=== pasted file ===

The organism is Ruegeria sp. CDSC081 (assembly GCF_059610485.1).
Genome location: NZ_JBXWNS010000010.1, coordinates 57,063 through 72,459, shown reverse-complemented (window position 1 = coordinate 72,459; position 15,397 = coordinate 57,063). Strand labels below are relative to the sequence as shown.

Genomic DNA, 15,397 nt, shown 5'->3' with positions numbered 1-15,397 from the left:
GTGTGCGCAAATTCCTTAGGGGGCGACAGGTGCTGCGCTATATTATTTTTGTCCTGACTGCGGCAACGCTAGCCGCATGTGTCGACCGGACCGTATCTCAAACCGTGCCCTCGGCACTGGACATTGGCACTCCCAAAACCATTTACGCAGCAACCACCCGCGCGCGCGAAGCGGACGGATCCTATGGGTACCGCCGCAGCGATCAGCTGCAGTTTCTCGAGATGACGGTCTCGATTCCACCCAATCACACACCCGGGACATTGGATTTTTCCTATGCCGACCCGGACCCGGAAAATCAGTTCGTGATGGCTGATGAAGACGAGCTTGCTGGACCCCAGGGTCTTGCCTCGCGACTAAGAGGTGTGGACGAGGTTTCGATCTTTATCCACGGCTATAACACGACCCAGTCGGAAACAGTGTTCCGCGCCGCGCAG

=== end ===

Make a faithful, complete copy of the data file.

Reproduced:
The organism is Ruegeria sp. CDSC081 (assembly GCF_059610485.1).
Genome location: NZ_JBXWNS010000010.1, coordinates 57,063 through 72,459, shown reverse-complemented (window position 1 = coordinate 72,459; position 15,397 = coordinate 57,063). Strand labels below are relative to the sequence as shown.

Genomic DNA, 15,397 nt, shown 5'->3' with positions numbered 1-15,397 from the left:
GTGTGCGCAAATTCCTTAGGGGGCGACAGGTGCTGCGCTATATTATTTTTGTCCTGACTGCGGCAACGCTAGCCGCATGTGTCGACCGGACCGTATCTCAAACCGTGCCCTCGGCACTGGACATTGGCACTCCCAAAACCATTTACGCAGCAACCACCCGCGCGCGCGAAGCGGACGGATCCTATGGGTACCGCCGCAGCGATCAGCTGCAGTTTCTCGAGATGACGGTCTCGATTCCACCCAATCACACACCCGGGACATTGGATTTTTCCTATGCCGACCCGGACCCGGAAAATCAGTTCGTGATGGCTGATGAAGACGAGCTTGCTGGACCCCAGGGTCTTGCCTCGCGACTAAGAGGTGTGGACGAGGTTTCGATCTTTATCCACGGCTATAACACGACCCAGTCGGAAACAGTGTTCCGCGCCGCGCAG